Historically diversified portfolios outperform concentrated portfolios with lower risk and lower volatility over time. The simple reason for such results is that different asset classes perform differently from year to year:
Regardless of which asset you picked from the table above, it would do comparatively well in some years and not as well in others. This volatility can be (partially) eliminated through diversification. Simply mixing large caps, small caps and international would add significant performance to the portfolio over time. Numerous studies (and a simple Google search) can confirm this fact.
We took this basic investment requirement in 2020 and applied it to Leveraged Anchor. Unfortunately, we know that Leveraged Anchor doesn’t work well on certain instruments (like GLD or SLV) or those with already extremely low volatility like government bond indices. So we chose a mix of S&P 500 (SPY), Russell 2000 (IWM / Small Caps), Large Cap International (EFA) and technology (QQQ). An argument could be made against QQQ as there is some overlap between QQQ and SPY and both focus on US large caps. However, it works well with Anchor and showed little correlation with SPY at the time of selection. If it and SPY correlate strongly again, we may try to replace a high volume REIT ETF after the test.
One year after the start of trading, the results speak for themselves. Here are the monthly returns for the Diversified Leveraged Anchor Strategy:
All baseline values were slightly different as each was based on entire contracts, with a target investment for each sector between $ 130,000 and $ 140,000. Note that these results do not include commissions. Each of the four sectors performed well, but the mix of the four was even better.
An annual return of 57.70% with a Sharpe ratio of 2.81 are returns no one should complain about – unless it was worse than just holding the underlying instruments on a risk-adjusted basis. Using published data from Morningstar and starting with identical balances (therefore partial shares were allowed), the returns of the subordinate ETFs over the same period were:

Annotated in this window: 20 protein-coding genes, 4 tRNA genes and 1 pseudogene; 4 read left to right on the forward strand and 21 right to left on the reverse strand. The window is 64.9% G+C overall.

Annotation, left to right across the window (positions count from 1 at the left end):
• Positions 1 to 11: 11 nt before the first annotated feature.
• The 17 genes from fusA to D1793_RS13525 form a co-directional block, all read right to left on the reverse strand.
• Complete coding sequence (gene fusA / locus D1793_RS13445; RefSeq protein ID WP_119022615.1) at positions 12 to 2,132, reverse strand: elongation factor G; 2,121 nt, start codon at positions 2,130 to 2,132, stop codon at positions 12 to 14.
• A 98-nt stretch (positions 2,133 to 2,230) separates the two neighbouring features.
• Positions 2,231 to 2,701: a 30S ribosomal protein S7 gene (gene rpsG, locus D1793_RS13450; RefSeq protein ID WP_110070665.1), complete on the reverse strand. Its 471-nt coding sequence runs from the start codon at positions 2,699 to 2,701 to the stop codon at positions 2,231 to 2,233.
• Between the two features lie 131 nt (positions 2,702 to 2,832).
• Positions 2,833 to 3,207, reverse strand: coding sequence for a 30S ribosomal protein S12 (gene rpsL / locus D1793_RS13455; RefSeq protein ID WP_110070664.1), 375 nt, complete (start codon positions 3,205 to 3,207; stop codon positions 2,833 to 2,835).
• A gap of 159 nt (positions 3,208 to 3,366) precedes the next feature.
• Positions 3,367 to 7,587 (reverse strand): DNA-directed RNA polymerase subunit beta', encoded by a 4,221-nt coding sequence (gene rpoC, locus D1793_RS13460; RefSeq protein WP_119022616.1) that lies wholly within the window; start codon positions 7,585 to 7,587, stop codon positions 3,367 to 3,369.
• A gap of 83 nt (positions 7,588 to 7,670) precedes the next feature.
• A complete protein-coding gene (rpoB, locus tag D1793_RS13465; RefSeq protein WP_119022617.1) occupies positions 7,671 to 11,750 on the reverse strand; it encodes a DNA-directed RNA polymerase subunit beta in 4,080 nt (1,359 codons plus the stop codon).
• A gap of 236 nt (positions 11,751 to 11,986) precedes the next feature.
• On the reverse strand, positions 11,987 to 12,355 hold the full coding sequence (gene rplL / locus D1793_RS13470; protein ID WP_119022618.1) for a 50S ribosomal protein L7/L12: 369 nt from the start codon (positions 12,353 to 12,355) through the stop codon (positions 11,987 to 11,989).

As can be seen, if an investor had simply held their holdings in the same ETFs, they would only have received a return of 43.70% – with no hedging.
For a more concise breakdown over the past twelve months:
Leveraged Anchor on SPY achieved a return of 44.19%, while SPY itself only achieved a return of 38.65% (5.54% outperformance when hedged).
Leveraged Anchor for EFA returned 40.97% while EFA returned 37.33% (3.64% outperformance on hedging).
Leveraged Anchor for QQQ returned 55.00% while QQQ returned 27.79% (27.21% outperformance when hedged).
Leveraged Anchor on IWM returned 90.86% while IWM returned 71.62% (19.24% outperformance on hedging).
- Diversified Leveraged Anchor returned 57.70%, while a diversified ETF returned 43.70% (14.0% outperformance if hedged).
In other words, Leveraged Anchor worked on all four of the instruments, delivering excess returns in a bull market, yet protecting themselves from large drawdowns.
Unsurprisingly, the higher volatility instruments had a wider spread over the underlying instrument. This is mainly due to the higher credits received. In the case of longer drawdowns, the opposite is to be expected – another reason for further diversification.
Due to the ongoing success of the strategy, we will start this in the near future as a fund investment with the aim of raising considerable capital. All Steady Options members are given the opportunity to invest in the company first and, if desired, contribute to the growth of the fund through an attorney’s agreement.
If anyone has any questions about the Diversified Leveraged Anchor Strategy, please submit your questions or email email@example.com.
Christopher Welsh is a licensed investment advisor and President of LorintineCapital, LP. He is advising clients in the US and around the world on the plant. Christopher has been in the financial services industry since 2008 and is a CERTIFIED FINANCIAL PLANNER ™. Working with a CFP® expert is the highest standard for advice on financial planning. Christopher holds a JD from SMU Dedman School of Law, a Bachelor of Science in Computer Science and a Bachelor of Science in Economics. Christopher is a regular contributor to Steady Options Anchor shops and Lorintine Capital Blog.
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